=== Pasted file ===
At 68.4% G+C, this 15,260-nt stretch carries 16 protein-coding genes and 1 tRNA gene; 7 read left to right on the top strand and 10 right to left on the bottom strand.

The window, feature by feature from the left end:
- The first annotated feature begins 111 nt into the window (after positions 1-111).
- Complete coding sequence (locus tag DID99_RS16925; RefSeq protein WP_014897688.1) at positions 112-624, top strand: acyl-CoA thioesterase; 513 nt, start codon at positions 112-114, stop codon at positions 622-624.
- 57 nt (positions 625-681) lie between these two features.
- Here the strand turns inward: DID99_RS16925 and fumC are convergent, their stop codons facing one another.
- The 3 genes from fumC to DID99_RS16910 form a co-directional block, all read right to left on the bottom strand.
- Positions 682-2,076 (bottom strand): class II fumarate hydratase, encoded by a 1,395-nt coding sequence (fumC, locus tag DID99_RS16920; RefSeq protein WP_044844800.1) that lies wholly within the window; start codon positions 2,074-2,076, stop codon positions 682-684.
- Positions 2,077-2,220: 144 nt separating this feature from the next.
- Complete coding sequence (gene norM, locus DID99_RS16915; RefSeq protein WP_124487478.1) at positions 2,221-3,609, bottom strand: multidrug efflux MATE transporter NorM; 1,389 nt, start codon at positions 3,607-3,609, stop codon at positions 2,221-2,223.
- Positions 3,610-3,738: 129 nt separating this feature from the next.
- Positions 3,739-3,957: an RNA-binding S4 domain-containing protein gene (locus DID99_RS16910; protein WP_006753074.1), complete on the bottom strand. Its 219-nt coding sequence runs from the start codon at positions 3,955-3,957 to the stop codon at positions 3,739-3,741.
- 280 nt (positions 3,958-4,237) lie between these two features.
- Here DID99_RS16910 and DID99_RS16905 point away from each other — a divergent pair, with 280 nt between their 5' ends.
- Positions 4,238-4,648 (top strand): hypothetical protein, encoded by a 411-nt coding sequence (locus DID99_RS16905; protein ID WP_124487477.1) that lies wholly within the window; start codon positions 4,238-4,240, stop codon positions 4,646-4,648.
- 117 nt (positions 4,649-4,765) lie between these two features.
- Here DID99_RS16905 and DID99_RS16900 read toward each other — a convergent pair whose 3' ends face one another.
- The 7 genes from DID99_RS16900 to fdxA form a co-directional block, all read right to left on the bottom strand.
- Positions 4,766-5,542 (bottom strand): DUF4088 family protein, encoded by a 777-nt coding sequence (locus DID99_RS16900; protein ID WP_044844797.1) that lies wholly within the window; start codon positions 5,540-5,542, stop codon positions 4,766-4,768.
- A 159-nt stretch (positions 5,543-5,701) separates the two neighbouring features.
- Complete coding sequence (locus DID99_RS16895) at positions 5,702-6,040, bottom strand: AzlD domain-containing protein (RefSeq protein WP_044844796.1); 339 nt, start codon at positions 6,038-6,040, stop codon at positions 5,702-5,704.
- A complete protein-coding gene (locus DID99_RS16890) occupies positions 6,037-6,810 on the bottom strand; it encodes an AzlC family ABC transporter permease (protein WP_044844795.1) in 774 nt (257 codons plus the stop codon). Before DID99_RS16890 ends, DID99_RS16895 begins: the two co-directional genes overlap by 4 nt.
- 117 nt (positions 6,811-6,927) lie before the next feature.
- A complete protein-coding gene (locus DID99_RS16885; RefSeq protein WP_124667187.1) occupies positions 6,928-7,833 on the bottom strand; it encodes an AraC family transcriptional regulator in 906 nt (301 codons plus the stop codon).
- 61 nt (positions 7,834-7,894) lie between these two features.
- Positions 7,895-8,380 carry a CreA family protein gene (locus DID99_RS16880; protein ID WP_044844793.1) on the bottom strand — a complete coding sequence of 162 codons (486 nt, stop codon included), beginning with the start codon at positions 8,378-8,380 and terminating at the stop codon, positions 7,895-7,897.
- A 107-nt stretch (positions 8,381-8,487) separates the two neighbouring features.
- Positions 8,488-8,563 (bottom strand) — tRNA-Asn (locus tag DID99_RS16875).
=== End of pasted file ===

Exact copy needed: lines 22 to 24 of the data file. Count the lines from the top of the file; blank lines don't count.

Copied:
- A complete protein-coding gene (locus DID99_RS16890) occupies positions 6,037-6,810 on the bottom strand; it encodes an AzlC family ABC transporter permease (protein WP_044844795.1) in 774 nt (257 codons plus the stop codon). Before DID99_RS16890 ends, DID99_RS16895 begins: the two co-directional genes overlap by 4 nt.
- 117 nt (positions 6,811-6,927) lie before the next feature.
- A complete protein-coding gene (locus DID99_RS16885; RefSeq protein WP_124667187.1) occupies positions 6,928-7,833 on the bottom strand; it encodes an AraC family transcriptional regulator in 906 nt (301 codons plus the stop codon).